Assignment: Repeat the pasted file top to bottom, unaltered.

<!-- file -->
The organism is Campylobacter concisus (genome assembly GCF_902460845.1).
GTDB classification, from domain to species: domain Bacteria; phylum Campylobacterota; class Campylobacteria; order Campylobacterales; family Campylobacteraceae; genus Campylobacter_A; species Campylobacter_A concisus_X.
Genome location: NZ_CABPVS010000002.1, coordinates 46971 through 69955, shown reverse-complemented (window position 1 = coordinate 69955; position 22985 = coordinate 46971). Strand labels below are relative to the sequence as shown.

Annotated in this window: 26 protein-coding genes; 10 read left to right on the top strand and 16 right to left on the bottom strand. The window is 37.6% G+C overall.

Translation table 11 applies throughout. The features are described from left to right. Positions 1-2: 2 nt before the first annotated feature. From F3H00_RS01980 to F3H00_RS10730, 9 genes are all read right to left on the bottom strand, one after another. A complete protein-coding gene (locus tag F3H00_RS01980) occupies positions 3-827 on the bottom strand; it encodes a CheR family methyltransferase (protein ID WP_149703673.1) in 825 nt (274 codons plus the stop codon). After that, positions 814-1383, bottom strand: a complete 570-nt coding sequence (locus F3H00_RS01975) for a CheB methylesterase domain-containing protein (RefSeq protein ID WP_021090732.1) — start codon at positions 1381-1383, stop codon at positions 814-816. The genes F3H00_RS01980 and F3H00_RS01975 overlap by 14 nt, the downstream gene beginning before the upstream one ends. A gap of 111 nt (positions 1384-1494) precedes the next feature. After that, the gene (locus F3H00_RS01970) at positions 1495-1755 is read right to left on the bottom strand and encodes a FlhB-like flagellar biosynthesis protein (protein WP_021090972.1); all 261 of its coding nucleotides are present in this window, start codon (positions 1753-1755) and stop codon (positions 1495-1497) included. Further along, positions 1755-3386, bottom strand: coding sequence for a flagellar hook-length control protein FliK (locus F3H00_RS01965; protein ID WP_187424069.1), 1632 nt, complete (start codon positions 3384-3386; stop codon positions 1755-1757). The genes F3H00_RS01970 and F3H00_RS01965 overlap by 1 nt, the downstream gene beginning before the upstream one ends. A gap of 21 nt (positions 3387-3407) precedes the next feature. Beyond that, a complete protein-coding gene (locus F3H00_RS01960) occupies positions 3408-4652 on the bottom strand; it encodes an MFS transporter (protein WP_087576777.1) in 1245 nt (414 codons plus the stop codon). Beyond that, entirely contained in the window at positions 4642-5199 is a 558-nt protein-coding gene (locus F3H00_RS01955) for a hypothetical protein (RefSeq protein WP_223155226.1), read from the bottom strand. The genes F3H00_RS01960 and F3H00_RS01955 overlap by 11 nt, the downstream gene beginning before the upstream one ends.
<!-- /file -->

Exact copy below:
The organism is Campylobacter concisus (genome assembly GCF_902460845.1).
GTDB classification, from domain to species: domain Bacteria; phylum Campylobacterota; class Campylobacteria; order Campylobacterales; family Campylobacteraceae; genus Campylobacter_A; species Campylobacter_A concisus_X.
Genome location: NZ_CABPVS010000002.1, coordinates 46971 through 69955, shown reverse-complemented (window position 1 = coordinate 69955; position 22985 = coordinate 46971). Strand labels below are relative to the sequence as shown.

Annotated in this window: 26 protein-coding genes; 10 read left to right on the top strand and 16 right to left on the bottom strand. The window is 37.6% G+C overall.

Translation table 11 applies throughout. The features are described from left to right. Positions 1-2: 2 nt before the first annotated feature. From F3H00_RS01980 to F3H00_RS10730, 9 genes are all read right to left on the bottom strand, one after another. A complete protein-coding gene (locus tag F3H00_RS01980) occupies positions 3-827 on the bottom strand; it encodes a CheR family methyltransferase (protein ID WP_149703673.1) in 825 nt (274 codons plus the stop codon). After that, positions 814-1383, bottom strand: a complete 570-nt coding sequence (locus F3H00_RS01975) for a CheB methylesterase domain-containing protein (RefSeq protein ID WP_021090732.1) — start codon at positions 1381-1383, stop codon at positions 814-816. The genes F3H00_RS01980 and F3H00_RS01975 overlap by 14 nt, the downstream gene beginning before the upstream one ends. A gap of 111 nt (positions 1384-1494) precedes the next feature. After that, the gene (locus F3H00_RS01970) at positions 1495-1755 is read right to left on the bottom strand and encodes a FlhB-like flagellar biosynthesis protein (protein WP_021090972.1); all 261 of its coding nucleotides are present in this window, start codon (positions 1753-1755) and stop codon (positions 1495-1497) included. Further along, positions 1755-3386, bottom strand: coding sequence for a flagellar hook-length control protein FliK (locus F3H00_RS01965; protein ID WP_187424069.1), 1632 nt, complete (start codon positions 3384-3386; stop codon positions 1755-1757). The genes F3H00_RS01970 and F3H00_RS01965 overlap by 1 nt, the downstream gene beginning before the upstream one ends. A gap of 21 nt (positions 3387-3407) precedes the next feature. Beyond that, a complete protein-coding gene (locus F3H00_RS01960) occupies positions 3408-4652 on the bottom strand; it encodes an MFS transporter (protein WP_087576777.1) in 1245 nt (414 codons plus the stop codon). Beyond that, entirely contained in the window at positions 4642-5199 is a 558-nt protein-coding gene (locus F3H00_RS01955) for a hypothetical protein (RefSeq protein WP_223155226.1), read from the bottom strand. The genes F3H00_RS01960 and F3H00_RS01955 overlap by 11 nt, the downstream gene beginning before the upstream one ends.